2.5 Characterization

Raman spectroscopy (LabRAM HR800, He–Ne laser excitation at 532 nm) was used for structural characterization. Optical images were acquired by a Leica DM4000 M microscope. Field-emission scanning electron microscopy (FE-SEM, FEI Nova Nano-SEM 450) and transmission electron microscopy (TEM, Tecnai G220 U-TWIN) were used for investigating the morphology and structure of the samples. The current–time characteristics of the photodetector were measured by a low-temperature cryogenic probe station (Lake Shore CRX-6.5 K), a semiconductor parameter analyzer (Keithley 4200-SCS), and a light source (Energetiq EQ-1500).

3 Results and Discussion

A schematic illustration and the calculated electronic band structure of monolayer MoS2 are shown in Fig. 1a. The calculated electronic band structure shows that the band gap of monolayer MoS2 is 1.62 eV, which can efficiently absorb light with a wavelength below 765 nm. Figure 1b shows a schematic illustration and the calculated electronic band structure of monolayer Mo2C. Mo2C exhibits good metallic properties, similar to other TMCs without surface terminations. A schematic diagram of the Mo2C/MoS2/Au device and its energy band structure is shown in Fig. 1c; the device exhibits an asymmetric metal contact structure. The monolayer MoS2 absorbs light and internally generates electron–hole pairs. The photogenerated electrons and holes move to molybdenum carbide and gold, respectively, under the potential difference induced by the asymmetric metal contacts.
Fig. 1

Schematic illustration (top) and calculated electronic band structure (bottom) of a monolayer MoS2 and b monolayer Mo2C. c Schematic diagram (top) and energy band diagram (bottom) of MoC2/MoS2/Au device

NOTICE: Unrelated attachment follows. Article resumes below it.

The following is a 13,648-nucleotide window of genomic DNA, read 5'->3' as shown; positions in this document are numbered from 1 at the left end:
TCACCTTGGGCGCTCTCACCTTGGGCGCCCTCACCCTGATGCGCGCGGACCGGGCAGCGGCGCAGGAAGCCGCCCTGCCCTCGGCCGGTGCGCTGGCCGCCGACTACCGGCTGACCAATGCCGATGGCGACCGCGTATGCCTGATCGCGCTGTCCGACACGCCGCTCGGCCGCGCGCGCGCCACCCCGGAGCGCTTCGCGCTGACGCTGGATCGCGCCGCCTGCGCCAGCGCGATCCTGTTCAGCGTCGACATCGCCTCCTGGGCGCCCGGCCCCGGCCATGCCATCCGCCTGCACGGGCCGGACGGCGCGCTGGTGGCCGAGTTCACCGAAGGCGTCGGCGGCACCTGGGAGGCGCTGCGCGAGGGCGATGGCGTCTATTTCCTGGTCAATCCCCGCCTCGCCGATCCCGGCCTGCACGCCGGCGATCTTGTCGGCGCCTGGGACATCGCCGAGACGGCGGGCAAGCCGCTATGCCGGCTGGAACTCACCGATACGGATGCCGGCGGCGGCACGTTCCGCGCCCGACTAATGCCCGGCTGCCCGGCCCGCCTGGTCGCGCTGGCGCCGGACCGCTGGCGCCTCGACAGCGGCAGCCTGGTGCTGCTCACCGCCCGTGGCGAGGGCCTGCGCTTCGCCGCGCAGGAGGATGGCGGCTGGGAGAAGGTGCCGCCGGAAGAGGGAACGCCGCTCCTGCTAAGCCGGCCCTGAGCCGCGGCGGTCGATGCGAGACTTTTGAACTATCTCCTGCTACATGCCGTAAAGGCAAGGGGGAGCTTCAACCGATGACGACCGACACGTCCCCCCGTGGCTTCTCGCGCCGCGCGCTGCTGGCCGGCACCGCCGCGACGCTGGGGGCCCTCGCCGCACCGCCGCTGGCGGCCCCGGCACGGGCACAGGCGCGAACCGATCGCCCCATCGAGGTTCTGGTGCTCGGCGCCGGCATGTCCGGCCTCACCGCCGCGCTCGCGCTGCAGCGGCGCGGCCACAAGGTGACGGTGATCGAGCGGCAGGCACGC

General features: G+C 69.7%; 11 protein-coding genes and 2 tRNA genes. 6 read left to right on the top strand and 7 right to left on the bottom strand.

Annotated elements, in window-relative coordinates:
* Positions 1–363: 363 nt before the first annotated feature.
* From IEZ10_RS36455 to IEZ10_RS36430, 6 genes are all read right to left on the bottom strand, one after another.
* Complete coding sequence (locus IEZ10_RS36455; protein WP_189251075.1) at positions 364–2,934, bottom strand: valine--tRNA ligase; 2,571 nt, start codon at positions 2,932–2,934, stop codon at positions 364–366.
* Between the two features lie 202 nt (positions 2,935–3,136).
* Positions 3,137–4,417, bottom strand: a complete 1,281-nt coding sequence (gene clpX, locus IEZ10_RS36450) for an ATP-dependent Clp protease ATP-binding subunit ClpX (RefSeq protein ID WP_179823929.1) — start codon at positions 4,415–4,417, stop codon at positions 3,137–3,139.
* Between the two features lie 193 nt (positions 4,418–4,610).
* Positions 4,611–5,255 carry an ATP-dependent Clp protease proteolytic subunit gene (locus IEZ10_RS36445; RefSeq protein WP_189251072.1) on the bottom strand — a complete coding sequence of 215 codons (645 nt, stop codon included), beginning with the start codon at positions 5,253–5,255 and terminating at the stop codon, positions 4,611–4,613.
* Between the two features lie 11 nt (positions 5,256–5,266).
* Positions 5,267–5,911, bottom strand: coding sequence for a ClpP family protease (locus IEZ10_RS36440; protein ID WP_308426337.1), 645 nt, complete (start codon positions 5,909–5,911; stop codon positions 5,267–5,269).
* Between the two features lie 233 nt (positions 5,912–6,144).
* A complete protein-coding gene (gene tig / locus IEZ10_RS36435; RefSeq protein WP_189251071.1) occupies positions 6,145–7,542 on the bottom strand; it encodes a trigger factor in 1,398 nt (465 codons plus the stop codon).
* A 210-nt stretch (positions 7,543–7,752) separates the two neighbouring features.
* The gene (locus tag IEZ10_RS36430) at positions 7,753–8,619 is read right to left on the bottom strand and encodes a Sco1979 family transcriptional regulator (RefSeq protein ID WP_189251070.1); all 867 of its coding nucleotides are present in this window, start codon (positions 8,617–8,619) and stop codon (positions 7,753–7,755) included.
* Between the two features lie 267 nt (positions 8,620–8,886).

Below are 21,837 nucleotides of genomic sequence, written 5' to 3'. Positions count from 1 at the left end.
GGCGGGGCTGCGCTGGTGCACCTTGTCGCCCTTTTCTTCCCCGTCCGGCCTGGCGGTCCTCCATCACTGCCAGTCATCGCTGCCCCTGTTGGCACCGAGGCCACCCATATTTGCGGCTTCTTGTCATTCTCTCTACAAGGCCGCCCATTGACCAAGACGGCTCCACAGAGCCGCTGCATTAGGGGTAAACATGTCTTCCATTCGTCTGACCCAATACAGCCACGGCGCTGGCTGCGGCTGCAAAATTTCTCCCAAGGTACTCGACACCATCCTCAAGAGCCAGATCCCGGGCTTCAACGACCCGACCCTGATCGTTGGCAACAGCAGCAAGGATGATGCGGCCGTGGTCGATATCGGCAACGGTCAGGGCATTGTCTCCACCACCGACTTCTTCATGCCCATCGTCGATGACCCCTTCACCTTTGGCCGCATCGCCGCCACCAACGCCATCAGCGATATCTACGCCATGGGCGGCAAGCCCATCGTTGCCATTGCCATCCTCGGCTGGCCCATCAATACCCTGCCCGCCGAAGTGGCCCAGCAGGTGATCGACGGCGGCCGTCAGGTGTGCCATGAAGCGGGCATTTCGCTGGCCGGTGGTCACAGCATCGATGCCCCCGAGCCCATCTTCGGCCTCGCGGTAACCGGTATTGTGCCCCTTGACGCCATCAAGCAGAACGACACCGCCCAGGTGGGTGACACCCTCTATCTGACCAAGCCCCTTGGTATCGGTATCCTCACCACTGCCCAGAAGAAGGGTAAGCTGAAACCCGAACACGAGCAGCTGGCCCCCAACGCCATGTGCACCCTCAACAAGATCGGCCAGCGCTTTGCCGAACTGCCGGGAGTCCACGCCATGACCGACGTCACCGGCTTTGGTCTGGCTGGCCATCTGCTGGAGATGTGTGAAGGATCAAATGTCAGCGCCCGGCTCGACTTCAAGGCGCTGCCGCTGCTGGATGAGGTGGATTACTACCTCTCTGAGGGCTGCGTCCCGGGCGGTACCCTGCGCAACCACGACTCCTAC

A schematic diagram of the CVD growth process of Mo2C is shown in Fig. 2a. Methane is rapidly cracked at 1096 °C, providing the carbon source for the growth of Mo2C. There are two ways to grow molybdenum carbide on a copper/molybdenum film substrate using the principle of metal immiscibility. In the first method (denoted as “type I”), the copper foil is placed on molybdenum foil as a growth substrate for Mo2C crystals. Mo atoms diffuse toward the surface of the copper foil at high temperatures and eventually react with carbon atoms to form molybdenum carbide. This method can produce highly crystalline 2D Mo2C on the in situ grown graphene [36]. However, under the growth conditions of the type I method, the rapid diffusion of Mo atoms in the copper foil at high temperature results in the formation of dense Mo2C nucleation sites on the surface of the copper foil. Figures 2b and S1 show optical images of Mo2C prepared by the type I method with growth times of 20 and 180 min, respectively. The optical images reveal the presence of high-density, small-area molybdenum carbide on the surface of the copper foil. As shown in Fig. 2c, in the type I growth mode, the diffusion process of Mo atoms from the molybdenum foil to the liquid copper surface is unhindered. We developed a new Mo2C growth method, denoted as “type II.” In this method, copper foil is not placed on top of the molybdenum foil, but next to it. The distance between the Mo and the Cu foil is 2 mm. Copper vapor is deposited on the molybdenum foil under high-temperature and methane gas flow conditions. Graphene is continuously formed on the liquid copper surface during the copper vapor deposition process. Finally, Mo2C is formed on the surface of the copper film. Figure 2d shows an optical image of Mo2C prepared by the type II method with a growth time of 180 min. The comparison of Fig. 2b and S1 shows that the molybdenum carbide crystals prepared by the type II method exhibit significantly fewer nucleation sites as well as larger areas. Figure S2a, b shows the thickness of the Cu layer in the Cu/Mo substrate after 180 min of Mo2C growth by the type I and type II methods, respectively. The Cu layer thickness in Figure S2a is thicker than that in Figure S2b. Generally, the thinner the copper layer in the substrate, the higher the amount of molybdenum carbide grown on its surface [49]. However, under the same growth conditions, the copper layer obtained by the type II method is thinner and less molybdenum carbide is formed. Therefore, we can infer that the growth process of molybdenum carbide in the type II method is similar to that shown in Fig. 2e, which shows the diffusion process of molybdenum atoms in copper. Graphene has a very fast growth rate. During the deposition of copper vapor onto the molybdenum foil, a large amount of graphene crystals is formed on the copper surface and further covered by the newly deposited copper, eventually forming a graphene-intercalated copper structure. The intercalation of graphene in copper hinders the diffusion of molybdenum atoms, resulting in a small number of Mo atoms diffusing into the copper surface. Graphene on the copper surface also has a passivation effect on the nucleation of molybdenum carbide. Finally, only a small number of Mo2C nucleation sites are formed on the copper surface, which leaves room for the formation of larger Mo2C crystals. Figure S3a shows an optical image of Mo2C with graphene, which transferred on the SiO2 from the Cu/Mo substrate. Figure S3b shows the Raman spectra of graphene corresponding to the point marked “a” in Figure S3a.